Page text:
Portadown players felt that Linfield had luck on their side in the Irish Cup final and they were right up to a point.
However, when you reflect on Linfield’s 2009-2010 campaign it seems ridiculous to even think of uttering the word.
There was nothing lucky about David Jeffrey’s side rising from the depths of despair to claim yet another double — the fourth in five seasons.
You need more than luck to win doubles, especially when a cold, harsh winter at Windsor Park threatened to cause serious damage.
Make no mistake about it — jobs were on the line and P45s were being prepared.
On a few occasions this season Jeffrey felt he was only one or two games away from losing his job. If that had happened, would we have seen the Linfield players spray around the champagne in the spring sunshine?
Back in December when performances were well below the standards demanded by the club, and after the County Antrim Shield final defeat to Crusaders in January, Jeffrey could hear the guns being loaded as he stood in the firing line.
It was a time when trigger happy club bosses could have ended Jeffrey’s spell at the club.
But the trigger was never pulled. The Linfield management committee made the right call and they have been rewarded for showing patience and understanding.
After everything he had achieved at the Blues, Jeffrey deserved an opportunity to rescue his side from another disastrous season and he did just that. Jeffrey said after the game that his future at Linfield would always be determined by a higher power.
He certainly had good reason to pray throughout a turbulent season and those prayers were answered.
“When it’s time for me to leave here God in heaven will remove me but he’ll decide when it’s time for me to go,” said Jeffrey.
“The situation was very serious. My head was on the chopping block. The chairman and Paul Weir met with me to say we are here to advise you that your position is being discussed.
“What does that mean? One game, two games, three games? The night we were beaten by Crusaders in the County Antrim Shield final I texted my son Gareth in England and Thomas stayed with me that night.
“I said to him the next night I’m expecting to go for my tea. He said ‘you’re joking daddy’. I said ‘I’m telling you now, I thought I had one game, that’s the god’s honest truth, I thought I had one game.
“Crusaders were by far the better side and I thought that’s it.
“It also goes back to a cold, very very long night in January when we had a two-hour meeting in the changing room.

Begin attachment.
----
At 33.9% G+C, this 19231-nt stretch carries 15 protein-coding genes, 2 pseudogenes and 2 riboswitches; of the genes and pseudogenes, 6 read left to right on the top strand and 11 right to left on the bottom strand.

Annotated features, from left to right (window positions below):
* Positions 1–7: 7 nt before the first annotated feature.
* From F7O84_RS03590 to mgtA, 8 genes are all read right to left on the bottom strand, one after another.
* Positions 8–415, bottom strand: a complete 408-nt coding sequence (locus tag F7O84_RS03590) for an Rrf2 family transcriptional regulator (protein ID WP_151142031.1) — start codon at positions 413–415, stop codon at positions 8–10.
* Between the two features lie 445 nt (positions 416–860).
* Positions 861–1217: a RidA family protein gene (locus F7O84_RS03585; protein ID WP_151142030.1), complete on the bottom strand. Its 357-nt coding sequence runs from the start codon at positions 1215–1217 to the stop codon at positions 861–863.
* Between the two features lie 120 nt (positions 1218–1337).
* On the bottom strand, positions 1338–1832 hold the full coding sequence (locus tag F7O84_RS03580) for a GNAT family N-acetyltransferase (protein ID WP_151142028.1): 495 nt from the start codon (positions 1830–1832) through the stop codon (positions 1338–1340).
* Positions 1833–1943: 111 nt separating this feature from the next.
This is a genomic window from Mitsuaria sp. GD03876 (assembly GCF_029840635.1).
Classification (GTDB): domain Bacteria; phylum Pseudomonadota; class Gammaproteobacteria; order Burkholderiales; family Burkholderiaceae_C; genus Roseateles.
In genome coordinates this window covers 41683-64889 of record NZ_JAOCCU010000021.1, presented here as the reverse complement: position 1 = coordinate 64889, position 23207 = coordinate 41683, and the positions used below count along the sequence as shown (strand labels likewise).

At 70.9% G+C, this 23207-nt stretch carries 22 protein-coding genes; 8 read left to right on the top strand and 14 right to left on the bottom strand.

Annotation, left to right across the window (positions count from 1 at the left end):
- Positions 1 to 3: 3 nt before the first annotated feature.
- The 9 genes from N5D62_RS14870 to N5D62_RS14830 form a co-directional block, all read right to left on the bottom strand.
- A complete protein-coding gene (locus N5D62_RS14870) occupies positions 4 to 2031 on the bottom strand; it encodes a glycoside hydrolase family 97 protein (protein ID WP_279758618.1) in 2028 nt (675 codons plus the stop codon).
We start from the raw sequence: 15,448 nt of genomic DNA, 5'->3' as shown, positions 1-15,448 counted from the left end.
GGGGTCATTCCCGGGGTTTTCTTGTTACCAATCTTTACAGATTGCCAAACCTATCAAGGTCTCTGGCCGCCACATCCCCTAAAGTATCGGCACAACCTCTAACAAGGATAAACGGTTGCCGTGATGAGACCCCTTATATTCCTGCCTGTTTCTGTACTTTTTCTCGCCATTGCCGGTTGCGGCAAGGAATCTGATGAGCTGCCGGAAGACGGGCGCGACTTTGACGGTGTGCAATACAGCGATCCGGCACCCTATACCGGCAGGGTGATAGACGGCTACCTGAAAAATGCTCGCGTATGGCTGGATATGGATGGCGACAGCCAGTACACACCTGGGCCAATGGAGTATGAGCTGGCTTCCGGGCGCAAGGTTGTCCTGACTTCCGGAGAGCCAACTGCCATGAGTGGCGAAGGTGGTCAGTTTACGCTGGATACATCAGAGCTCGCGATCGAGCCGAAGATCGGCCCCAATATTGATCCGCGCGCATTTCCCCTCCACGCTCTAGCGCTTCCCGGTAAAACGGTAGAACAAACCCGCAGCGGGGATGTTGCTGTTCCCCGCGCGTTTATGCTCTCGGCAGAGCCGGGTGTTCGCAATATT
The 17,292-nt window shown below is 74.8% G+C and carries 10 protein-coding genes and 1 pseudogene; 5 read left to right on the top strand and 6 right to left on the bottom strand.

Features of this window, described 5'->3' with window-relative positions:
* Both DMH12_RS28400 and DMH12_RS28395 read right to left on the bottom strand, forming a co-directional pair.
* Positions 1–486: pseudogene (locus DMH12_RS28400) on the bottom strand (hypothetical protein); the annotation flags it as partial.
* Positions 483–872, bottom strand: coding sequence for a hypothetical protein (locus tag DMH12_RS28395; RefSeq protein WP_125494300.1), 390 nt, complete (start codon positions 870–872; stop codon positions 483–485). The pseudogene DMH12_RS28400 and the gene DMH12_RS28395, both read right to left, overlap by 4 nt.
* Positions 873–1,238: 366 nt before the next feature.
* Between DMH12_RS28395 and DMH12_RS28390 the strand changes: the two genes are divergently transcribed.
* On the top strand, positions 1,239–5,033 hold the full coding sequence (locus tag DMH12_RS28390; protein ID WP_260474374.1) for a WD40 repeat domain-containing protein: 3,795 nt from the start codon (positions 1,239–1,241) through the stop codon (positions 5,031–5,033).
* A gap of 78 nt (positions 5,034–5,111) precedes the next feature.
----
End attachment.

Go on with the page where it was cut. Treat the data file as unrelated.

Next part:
“There was harsh words spoken, very direct and clear with no messing about. But it was also a good, frank exchange and the young players must have realised that being at Linfield is not a walk in the park — you’ve got to deliver.
“If you don’t deliver you’re not here. I said to them you are exactly the same as me and I am exactly the same as you. If we don’t deliver, we’re not here. They responded magnificently.
“I didn’t feel then we had a chance of doing the double. The league was our bread and butter and we had to dig, grind and scrap.
“This is no pity party — I have never asked anyone to feel sorry for me. I am not criticising the management committee. This is life at Linfield and in some ways it’s a back handed compliment because no-one had done three doubles on the trot or a clean sweep. That’s the standards set. I have no gripe, criticism or need for pity.”
During his prayers, Jeffrey may have made mention of a certain Peter Thompson who arrived in January and breathed fresh life into Linfield’s season.
It was an Irish Cup final so he had to score. Philip Lowry’s goal was a fitting finale to his outstanding season. Like others, the former Institute man had to prove he was worthy of the Linfield jersey.
Goalkeeper Alan Blayney should have kept out Kevin Braniff’s free-kick but he redeemed himself with outstanding saves to deny the striker and Wesley Boyle.
When Johnny Topley’s low drive rebounded off the base of the Linfield post it was clear lady luck was wearing a Linfield jersey.
Portadown were right to say they should have had a penalty in the dying seconds when Michael Gault tripped Tim Mouncey but Boyle’s lunge at Paul Munster could also have produced a spot-kick.
“We knew players were technically good before they came here but you don’t really know their character,” added Jeffrey.
“Philip Lowry and Mark McAllister weren’t expected to win things. In my time, there were players who came here from other clubs who were excellent but they just couldn’t cut it here.
“I talked to them about the jersey and the badge but if you don’t have the right person wearing it, it counts for nothing.”
As for where this Linfield team goes from here, Jeffrey added: “We have only discussed one player who I want to stay next year.”
Could that be the man who lifted the Irish Cup for a seventh time on Saturday?
There were people who said Noel Bailie was finished and there were people who said David Jeffrey was finished.
To those people the message is simple — be very careful what you wish for.